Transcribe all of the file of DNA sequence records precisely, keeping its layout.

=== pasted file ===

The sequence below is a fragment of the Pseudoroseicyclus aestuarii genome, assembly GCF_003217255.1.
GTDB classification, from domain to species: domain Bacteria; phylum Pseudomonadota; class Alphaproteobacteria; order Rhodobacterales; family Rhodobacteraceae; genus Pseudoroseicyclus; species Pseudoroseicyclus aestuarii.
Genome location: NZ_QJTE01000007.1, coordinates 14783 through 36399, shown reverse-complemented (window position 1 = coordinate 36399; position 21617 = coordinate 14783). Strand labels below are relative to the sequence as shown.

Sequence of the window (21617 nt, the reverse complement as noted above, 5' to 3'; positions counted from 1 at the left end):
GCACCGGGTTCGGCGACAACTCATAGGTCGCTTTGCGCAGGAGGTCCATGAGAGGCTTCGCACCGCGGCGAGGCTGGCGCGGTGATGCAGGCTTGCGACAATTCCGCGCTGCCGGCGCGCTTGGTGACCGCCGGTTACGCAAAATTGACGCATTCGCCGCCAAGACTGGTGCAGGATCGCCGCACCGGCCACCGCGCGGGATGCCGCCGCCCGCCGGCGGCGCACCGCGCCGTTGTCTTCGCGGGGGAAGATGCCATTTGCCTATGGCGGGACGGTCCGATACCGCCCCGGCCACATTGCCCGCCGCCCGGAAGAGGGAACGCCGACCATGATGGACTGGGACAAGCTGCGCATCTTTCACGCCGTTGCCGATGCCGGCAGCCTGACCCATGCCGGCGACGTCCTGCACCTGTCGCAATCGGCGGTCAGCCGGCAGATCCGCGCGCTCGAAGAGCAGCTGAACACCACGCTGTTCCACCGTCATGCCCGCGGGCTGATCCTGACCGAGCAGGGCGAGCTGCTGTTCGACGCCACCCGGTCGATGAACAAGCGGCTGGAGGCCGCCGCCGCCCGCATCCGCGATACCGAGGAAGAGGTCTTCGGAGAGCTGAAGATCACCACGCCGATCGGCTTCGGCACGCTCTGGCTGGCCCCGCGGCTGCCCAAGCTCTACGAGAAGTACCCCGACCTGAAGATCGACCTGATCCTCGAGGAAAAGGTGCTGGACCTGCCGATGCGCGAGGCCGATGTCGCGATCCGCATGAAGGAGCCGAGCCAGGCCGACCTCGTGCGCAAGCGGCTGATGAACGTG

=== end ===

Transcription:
The sequence below is a fragment of the Pseudoroseicyclus aestuarii genome, assembly GCF_003217255.1.
GTDB classification, from domain to species: domain Bacteria; phylum Pseudomonadota; class Alphaproteobacteria; order Rhodobacterales; family Rhodobacteraceae; genus Pseudoroseicyclus; species Pseudoroseicyclus aestuarii.
Genome location: NZ_QJTE01000007.1, coordinates 14783 through 36399, shown reverse-complemented (window position 1 = coordinate 36399; position 21617 = coordinate 14783). Strand labels below are relative to the sequence as shown.

Sequence of the window (21617 nt, the reverse complement as noted above, 5' to 3'; positions counted from 1 at the left end):
GCACCGGGTTCGGCGACAACTCATAGGTCGCTTTGCGCAGGAGGTCCATGAGAGGCTTCGCACCGCGGCGAGGCTGGCGCGGTGATGCAGGCTTGCGACAATTCCGCGCTGCCGGCGCGCTTGGTGACCGCCGGTTACGCAAAATTGACGCATTCGCCGCCAAGACTGGTGCAGGATCGCCGCACCGGCCACCGCGCGGGATGCCGCCGCCCGCCGGCGGCGCACCGCGCCGTTGTCTTCGCGGGGGAAGATGCCATTTGCCTATGGCGGGACGGTCCGATACCGCCCCGGCCACATTGCCCGCCGCCCGGAAGAGGGAACGCCGACCATGATGGACTGGGACAAGCTGCGCATCTTTCACGCCGTTGCCGATGCCGGCAGCCTGACCCATGCCGGCGACGTCCTGCACCTGTCGCAATCGGCGGTCAGCCGGCAGATCCGCGCGCTCGAAGAGCAGCTGAACACCACGCTGTTCCACCGTCATGCCCGCGGGCTGATCCTGACCGAGCAGGGCGAGCTGCTGTTCGACGCCACCCGGTCGATGAACAAGCGGCTGGAGGCCGCCGCCGCCCGCATCCGCGATACCGAGGAAGAGGTCTTCGGAGAGCTGAAGATCACCACGCCGATCGGCTTCGGCACGCTCTGGCTGGCCCCGCGGCTGCCCAAGCTCTACGAGAAGTACCCCGACCTGAAGATCGACCTGATCCTCGAGGAAAAGGTGCTGGACCTGCCGATGCGCGAGGCCGATGTCGCGATCCGCATGAAGGAGCCGAGCCAGGCCGACCTCGTGCGCAAGCGGCTGATGAACGTG